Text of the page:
Did you know that your pressure canner dial gauge needs to be checked for accuracy every year?  To make sure that your canned foods are safe to eat, your gauge must be accurate.  Like other mechanical devices these gauges can malfunction.  They can also become inaccurate from the hazards of use, from being accidentally banged against something, or from storage where there has been exposure to extreme heat or cold during the off-season.

Consumers can call Presto Canners at 1-800-877-0441.


Q: I can’t find canning lids (flats) anywhere!  What can I do?
Yes, there is currently a shortage of canning jar lids. First, don’t be tempted to reuse lids that have previously been processed.  It is safe to use lids one time only. Lids will last about 5 years so be cautious when obtaining lids from friends and family that have been in storage. 
This year you may consider freezing as an alternate method of food preservation.

Q: Is it safe to can in my electric multi cooker?  It has a button for canning?
A: While there are a variety of electric multi cooker units on the market, there are many concerns about using them for home canning purposes.  The recipes we recommend are tested and USDA approved following specific time and pressure requirements for processing.  It is unknown if the process may be replicated in the multi cooker unit.  Because time and temperature are essential in the safety of home canned products, the recommendation is to not use these units in home food preservation. 

Q: I have a smooth cooktop stove. Can I pressure can on my smooth cooktop?
A: This burning issue depends upon a lot of factors. Some manufacturers of smooth cooktops put conditions on canning while others say to not can on them. Some pressure canner manufacturers do not recommend using them on a smooth top.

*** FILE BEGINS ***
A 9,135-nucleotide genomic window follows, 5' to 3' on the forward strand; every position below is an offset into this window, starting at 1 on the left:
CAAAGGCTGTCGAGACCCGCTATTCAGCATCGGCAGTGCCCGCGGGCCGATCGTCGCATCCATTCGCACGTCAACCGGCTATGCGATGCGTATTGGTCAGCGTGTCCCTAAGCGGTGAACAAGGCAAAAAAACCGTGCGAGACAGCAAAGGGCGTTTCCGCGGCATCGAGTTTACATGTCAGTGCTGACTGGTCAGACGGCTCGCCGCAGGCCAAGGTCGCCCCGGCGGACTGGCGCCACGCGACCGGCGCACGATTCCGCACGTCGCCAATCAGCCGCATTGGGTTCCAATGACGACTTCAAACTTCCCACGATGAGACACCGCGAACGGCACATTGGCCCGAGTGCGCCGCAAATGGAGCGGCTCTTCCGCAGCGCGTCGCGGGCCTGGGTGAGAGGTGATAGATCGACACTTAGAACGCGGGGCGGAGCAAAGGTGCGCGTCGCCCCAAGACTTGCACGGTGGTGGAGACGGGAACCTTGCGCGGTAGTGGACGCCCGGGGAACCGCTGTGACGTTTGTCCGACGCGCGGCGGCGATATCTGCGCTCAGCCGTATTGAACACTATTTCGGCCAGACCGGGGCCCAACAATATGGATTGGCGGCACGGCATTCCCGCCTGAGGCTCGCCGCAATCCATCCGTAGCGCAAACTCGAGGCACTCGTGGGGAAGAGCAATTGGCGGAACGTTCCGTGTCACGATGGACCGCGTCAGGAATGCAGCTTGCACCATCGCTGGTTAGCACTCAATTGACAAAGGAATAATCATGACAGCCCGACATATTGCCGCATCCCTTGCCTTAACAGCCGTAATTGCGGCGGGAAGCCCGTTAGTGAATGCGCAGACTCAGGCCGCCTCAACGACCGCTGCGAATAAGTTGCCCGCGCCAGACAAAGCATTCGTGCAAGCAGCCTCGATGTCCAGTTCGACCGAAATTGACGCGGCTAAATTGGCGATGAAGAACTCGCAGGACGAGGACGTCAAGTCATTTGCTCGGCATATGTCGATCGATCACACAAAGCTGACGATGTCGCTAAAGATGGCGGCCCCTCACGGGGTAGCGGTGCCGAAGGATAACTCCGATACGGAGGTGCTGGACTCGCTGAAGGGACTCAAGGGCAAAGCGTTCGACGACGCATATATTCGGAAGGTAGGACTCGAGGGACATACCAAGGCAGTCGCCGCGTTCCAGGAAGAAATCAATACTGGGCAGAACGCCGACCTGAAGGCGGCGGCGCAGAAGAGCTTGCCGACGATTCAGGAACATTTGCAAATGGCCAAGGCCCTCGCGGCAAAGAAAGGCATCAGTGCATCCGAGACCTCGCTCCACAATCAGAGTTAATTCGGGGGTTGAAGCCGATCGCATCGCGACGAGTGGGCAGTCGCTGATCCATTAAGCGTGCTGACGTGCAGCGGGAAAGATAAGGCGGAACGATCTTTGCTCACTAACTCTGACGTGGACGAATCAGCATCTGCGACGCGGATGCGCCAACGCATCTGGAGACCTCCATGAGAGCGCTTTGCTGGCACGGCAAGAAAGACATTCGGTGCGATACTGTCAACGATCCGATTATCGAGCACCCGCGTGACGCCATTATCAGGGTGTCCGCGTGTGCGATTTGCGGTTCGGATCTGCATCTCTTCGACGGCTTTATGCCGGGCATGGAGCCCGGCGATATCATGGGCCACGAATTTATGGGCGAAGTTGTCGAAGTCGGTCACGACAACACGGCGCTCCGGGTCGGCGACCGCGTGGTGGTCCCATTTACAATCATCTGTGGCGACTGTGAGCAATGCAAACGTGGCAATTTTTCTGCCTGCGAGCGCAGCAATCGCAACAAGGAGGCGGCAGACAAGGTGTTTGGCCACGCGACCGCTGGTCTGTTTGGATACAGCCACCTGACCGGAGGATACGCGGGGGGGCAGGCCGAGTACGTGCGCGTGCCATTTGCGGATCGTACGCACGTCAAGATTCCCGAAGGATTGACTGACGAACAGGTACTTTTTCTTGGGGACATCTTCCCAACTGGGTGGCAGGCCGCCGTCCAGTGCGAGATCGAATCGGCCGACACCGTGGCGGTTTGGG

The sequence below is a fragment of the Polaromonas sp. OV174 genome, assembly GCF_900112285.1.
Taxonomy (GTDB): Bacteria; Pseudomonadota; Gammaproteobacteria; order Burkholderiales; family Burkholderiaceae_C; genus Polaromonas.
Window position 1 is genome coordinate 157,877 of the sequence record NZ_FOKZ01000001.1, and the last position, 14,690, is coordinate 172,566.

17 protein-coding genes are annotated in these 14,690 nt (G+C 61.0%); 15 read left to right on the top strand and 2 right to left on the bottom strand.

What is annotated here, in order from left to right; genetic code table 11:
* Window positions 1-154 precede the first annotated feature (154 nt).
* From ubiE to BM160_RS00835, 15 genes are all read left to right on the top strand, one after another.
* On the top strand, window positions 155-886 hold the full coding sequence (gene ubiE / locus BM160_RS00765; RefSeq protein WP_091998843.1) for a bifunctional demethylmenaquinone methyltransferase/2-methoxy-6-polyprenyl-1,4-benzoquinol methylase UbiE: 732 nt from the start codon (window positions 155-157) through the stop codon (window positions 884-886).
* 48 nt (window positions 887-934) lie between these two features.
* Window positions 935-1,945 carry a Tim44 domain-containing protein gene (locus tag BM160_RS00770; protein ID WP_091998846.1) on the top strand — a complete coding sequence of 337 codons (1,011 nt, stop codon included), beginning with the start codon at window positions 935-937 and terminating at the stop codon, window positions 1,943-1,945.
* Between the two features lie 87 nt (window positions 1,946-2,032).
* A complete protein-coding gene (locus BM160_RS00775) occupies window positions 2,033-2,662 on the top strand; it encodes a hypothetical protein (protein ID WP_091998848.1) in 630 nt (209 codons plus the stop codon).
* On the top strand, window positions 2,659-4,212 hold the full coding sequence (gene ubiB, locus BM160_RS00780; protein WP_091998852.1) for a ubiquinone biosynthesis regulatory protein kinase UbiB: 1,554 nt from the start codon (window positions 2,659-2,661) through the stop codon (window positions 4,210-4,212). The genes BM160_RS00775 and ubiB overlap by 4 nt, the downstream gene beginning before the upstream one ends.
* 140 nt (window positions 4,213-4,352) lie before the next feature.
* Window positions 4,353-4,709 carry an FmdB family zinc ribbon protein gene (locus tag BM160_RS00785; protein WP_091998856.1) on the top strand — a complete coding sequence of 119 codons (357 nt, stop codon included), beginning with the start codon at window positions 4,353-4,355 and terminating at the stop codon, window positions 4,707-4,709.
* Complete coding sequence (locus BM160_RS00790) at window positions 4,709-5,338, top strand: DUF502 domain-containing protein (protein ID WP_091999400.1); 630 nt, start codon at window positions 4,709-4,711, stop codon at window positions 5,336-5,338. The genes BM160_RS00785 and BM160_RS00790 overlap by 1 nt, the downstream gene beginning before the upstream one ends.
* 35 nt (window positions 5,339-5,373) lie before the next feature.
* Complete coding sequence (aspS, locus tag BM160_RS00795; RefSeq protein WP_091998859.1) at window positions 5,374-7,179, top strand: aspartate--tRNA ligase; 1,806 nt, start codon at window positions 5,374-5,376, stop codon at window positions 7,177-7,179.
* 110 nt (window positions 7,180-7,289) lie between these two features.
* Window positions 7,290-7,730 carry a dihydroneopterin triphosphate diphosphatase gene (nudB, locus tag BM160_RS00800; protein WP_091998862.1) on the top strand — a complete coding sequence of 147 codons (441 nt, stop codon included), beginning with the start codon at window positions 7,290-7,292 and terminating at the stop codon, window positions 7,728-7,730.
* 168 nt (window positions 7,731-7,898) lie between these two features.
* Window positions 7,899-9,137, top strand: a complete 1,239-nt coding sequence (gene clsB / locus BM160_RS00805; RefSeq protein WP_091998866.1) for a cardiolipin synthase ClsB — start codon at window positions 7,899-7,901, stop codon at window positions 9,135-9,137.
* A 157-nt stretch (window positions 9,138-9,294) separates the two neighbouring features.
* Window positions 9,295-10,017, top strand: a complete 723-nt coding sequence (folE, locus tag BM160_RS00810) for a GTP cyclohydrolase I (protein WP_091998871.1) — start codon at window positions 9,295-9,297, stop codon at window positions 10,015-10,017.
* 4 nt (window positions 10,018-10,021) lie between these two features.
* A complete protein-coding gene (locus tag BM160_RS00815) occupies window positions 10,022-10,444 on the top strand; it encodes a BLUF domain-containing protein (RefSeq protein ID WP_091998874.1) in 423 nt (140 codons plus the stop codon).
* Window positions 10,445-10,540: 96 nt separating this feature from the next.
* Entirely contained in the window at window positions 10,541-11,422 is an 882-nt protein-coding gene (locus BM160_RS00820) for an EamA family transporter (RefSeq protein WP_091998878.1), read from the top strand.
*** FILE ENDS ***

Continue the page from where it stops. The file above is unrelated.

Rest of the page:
Canners may exceed the maximum diameter pot allowed and water bath canners may not be flat enough to work well. Excessive heat can damage the cooktop and may even trigger an automatic cut-off on the burner, resulting in an under processed product.
Therefore, the recommendation is to consult your smooth top as well as your pressure canner manufacturer before making your decision.  For more info visit: https://go.osu.edu/canningonsmoothcooktop

Q: Tomatoes are already acidic. Do I really need to add more acid to the tomatoes when I can them?
A: Yes, botulism grows rapidly at a pH of 4.6 and above. Tomatoes have a natural pH of 4.6-4.8. It is recommended to add a small amount of acid (citric acid powder, lemon juice or vinegar) so they can be treated as a food with a pH less than 4.6 for home canning. This extra acid is required for both water bath canning and pressure canning recipes.

Q: I have a canning recipe that doesn't call for processing the jars.  Do I need to do so?
A: Many recipes passed through generations or found in older cookbooks do not include instructions for processing. The foods are usually “canned” by putting hot food in jars, sealing and storing. There is a significant health risk to foods prepared in this method — particularly low acid foods.
Because there are no processing instructions with the recipes, the safest way to preserve the foods would be to freeze them. For tested home canning recipes, visit the National Center for Home Food Preservation at  https://nchfp.uga.edu/.


These online classes emphasize the science behind preservation so that everyone who preserves fruits, vegetables, and meats understands why certain procedures must be followed precisely to ensure a high-quality, safe product that they and their family can enjoy.

All online classes are on Tuesday afternoons from 4:00-5:00 p.m.  Topics include: October 13-Preserving Apples; October 20-Canning Soup; October 27-Canning Meat, Poultry and Game; November 3-Making Jerky; and November 10-Making Sauerkraut.  Join OSU Extension educators for one or more of these FREE progrms by registering at http://go.osu.edu/fall2020foodpreservationseries